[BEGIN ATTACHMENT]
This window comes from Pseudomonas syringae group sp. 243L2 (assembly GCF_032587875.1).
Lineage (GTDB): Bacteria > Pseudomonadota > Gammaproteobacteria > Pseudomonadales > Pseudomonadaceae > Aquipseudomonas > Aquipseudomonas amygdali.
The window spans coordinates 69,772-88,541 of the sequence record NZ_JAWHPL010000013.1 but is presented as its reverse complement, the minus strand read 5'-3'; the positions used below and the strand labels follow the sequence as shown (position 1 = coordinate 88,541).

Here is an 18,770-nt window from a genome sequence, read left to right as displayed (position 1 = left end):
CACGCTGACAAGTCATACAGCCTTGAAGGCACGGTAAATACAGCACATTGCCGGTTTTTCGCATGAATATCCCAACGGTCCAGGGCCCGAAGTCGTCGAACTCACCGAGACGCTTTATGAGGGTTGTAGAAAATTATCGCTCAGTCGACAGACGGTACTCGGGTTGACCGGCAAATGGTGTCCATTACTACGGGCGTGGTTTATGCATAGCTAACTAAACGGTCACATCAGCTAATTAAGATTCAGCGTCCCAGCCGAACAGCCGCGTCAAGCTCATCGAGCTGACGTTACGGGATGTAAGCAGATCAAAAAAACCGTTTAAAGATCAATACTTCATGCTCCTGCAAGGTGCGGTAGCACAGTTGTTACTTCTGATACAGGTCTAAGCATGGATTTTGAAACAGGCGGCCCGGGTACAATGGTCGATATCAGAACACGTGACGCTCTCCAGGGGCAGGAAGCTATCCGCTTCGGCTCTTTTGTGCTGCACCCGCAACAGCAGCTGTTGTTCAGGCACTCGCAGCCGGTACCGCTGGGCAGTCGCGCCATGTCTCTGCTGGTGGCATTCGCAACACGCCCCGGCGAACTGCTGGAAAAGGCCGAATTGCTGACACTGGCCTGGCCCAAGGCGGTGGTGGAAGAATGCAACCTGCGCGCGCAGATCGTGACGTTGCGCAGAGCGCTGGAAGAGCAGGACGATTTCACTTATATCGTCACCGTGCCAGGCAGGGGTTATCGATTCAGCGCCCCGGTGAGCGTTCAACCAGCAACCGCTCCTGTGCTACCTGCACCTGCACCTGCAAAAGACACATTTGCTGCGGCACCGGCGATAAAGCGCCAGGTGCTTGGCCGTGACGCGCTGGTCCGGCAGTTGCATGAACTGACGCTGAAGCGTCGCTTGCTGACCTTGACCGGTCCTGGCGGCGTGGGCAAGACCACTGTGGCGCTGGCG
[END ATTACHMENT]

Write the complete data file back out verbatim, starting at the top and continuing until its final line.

This window comes from Pseudomonas syringae group sp. 243L2 (assembly GCF_032587875.1).
Lineage (GTDB): Bacteria > Pseudomonadota > Gammaproteobacteria > Pseudomonadales > Pseudomonadaceae > Aquipseudomonas > Aquipseudomonas amygdali.
The window spans coordinates 69,772-88,541 of the sequence record NZ_JAWHPL010000013.1 but is presented as its reverse complement, the minus strand read 5'-3'; the positions used below and the strand labels follow the sequence as shown (position 1 = coordinate 88,541).

Here is an 18,770-nt window from a genome sequence, read left to right as displayed (position 1 = left end):
CACGCTGACAAGTCATACAGCCTTGAAGGCACGGTAAATACAGCACATTGCCGGTTTTTCGCATGAATATCCCAACGGTCCAGGGCCCGAAGTCGTCGAACTCACCGAGACGCTTTATGAGGGTTGTAGAAAATTATCGCTCAGTCGACAGACGGTACTCGGGTTGACCGGCAAATGGTGTCCATTACTACGGGCGTGGTTTATGCATAGCTAACTAAACGGTCACATCAGCTAATTAAGATTCAGCGTCCCAGCCGAACAGCCGCGTCAAGCTCATCGAGCTGACGTTACGGGATGTAAGCAGATCAAAAAAACCGTTTAAAGATCAATACTTCATGCTCCTGCAAGGTGCGGTAGCACAGTTGTTACTTCTGATACAGGTCTAAGCATGGATTTTGAAACAGGCGGCCCGGGTACAATGGTCGATATCAGAACACGTGACGCTCTCCAGGGGCAGGAAGCTATCCGCTTCGGCTCTTTTGTGCTGCACCCGCAACAGCAGCTGTTGTTCAGGCACTCGCAGCCGGTACCGCTGGGCAGTCGCGCCATGTCTCTGCTGGTGGCATTCGCAACACGCCCCGGCGAACTGCTGGAAAAGGCCGAATTGCTGACACTGGCCTGGCCCAAGGCGGTGGTGGAAGAATGCAACCTGCGCGCGCAGATCGTGACGTTGCGCAGAGCGCTGGAAGAGCAGGACGATTTCACTTATATCGTCACCGTGCCAGGCAGGGGTTATCGATTCAGCGCCCCGGTGAGCGTTCAACCAGCAACCGCTCCTGTGCTACCTGCACCTGCACCTGCAAAAGACACATTTGCTGCGGCACCGGCGATAAAGCGCCAGGTGCTTGGCCGTGACGCGCTGGTCCGGCAGTTGCATGAACTGACGCTGAAGCGTCGCTTGCTGACCTTGACCGGTCCTGGCGGCGTGGGCAAGACCACTGTGGCGCTGGCG